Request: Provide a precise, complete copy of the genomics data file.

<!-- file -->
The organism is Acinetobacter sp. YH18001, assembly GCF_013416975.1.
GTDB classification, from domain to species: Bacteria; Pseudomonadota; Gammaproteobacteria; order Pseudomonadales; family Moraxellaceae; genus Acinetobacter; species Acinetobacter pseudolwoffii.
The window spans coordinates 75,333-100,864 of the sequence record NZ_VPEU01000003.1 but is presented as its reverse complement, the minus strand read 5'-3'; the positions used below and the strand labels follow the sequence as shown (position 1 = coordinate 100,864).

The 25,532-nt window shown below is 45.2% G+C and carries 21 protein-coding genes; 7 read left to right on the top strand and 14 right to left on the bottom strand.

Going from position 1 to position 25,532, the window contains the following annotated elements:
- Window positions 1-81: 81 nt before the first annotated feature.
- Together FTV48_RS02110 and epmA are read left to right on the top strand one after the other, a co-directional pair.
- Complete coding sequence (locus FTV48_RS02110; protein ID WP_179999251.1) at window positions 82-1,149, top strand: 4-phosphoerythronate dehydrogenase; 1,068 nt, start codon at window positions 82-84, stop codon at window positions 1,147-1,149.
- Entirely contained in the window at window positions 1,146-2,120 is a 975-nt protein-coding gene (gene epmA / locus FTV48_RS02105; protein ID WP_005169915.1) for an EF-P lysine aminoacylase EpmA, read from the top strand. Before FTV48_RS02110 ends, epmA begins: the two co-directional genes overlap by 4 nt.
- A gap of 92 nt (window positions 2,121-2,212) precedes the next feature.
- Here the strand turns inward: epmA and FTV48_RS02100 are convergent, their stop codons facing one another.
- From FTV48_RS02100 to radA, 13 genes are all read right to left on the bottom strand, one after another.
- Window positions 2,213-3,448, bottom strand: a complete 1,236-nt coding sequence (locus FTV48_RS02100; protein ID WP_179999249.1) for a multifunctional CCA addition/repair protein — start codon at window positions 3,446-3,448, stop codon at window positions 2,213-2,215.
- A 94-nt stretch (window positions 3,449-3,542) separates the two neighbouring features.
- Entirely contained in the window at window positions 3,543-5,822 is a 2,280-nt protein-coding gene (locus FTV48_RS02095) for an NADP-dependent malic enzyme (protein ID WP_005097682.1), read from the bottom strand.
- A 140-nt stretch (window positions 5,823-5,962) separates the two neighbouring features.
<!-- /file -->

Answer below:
The organism is Acinetobacter sp. YH18001, assembly GCF_013416975.1.
GTDB classification, from domain to species: Bacteria; Pseudomonadota; Gammaproteobacteria; order Pseudomonadales; family Moraxellaceae; genus Acinetobacter; species Acinetobacter pseudolwoffii.
The window spans coordinates 75,333-100,864 of the sequence record NZ_VPEU01000003.1 but is presented as its reverse complement, the minus strand read 5'-3'; the positions used below and the strand labels follow the sequence as shown (position 1 = coordinate 100,864).

The 25,532-nt window shown below is 45.2% G+C and carries 21 protein-coding genes; 7 read left to right on the top strand and 14 right to left on the bottom strand.

Going from position 1 to position 25,532, the window contains the following annotated elements:
- Window positions 1-81: 81 nt before the first annotated feature.
- Together FTV48_RS02110 and epmA are read left to right on the top strand one after the other, a co-directional pair.
- Complete coding sequence (locus FTV48_RS02110; protein ID WP_179999251.1) at window positions 82-1,149, top strand: 4-phosphoerythronate dehydrogenase; 1,068 nt, start codon at window positions 82-84, stop codon at window positions 1,147-1,149.
- Entirely contained in the window at window positions 1,146-2,120 is a 975-nt protein-coding gene (gene epmA / locus FTV48_RS02105; protein ID WP_005169915.1) for an EF-P lysine aminoacylase EpmA, read from the top strand. Before FTV48_RS02110 ends, epmA begins: the two co-directional genes overlap by 4 nt.
- A gap of 92 nt (window positions 2,121-2,212) precedes the next feature.
- Here the strand turns inward: epmA and FTV48_RS02100 are convergent, their stop codons facing one another.
- From FTV48_RS02100 to radA, 13 genes are all read right to left on the bottom strand, one after another.
- Window positions 2,213-3,448, bottom strand: a complete 1,236-nt coding sequence (locus FTV48_RS02100; protein ID WP_179999249.1) for a multifunctional CCA addition/repair protein — start codon at window positions 3,446-3,448, stop codon at window positions 2,213-2,215.
- A 94-nt stretch (window positions 3,449-3,542) separates the two neighbouring features.
- Entirely contained in the window at window positions 3,543-5,822 is a 2,280-nt protein-coding gene (locus FTV48_RS02095) for an NADP-dependent malic enzyme (protein ID WP_005097682.1), read from the bottom strand.
- A 140-nt stretch (window positions 5,823-5,962) separates the two neighbouring features.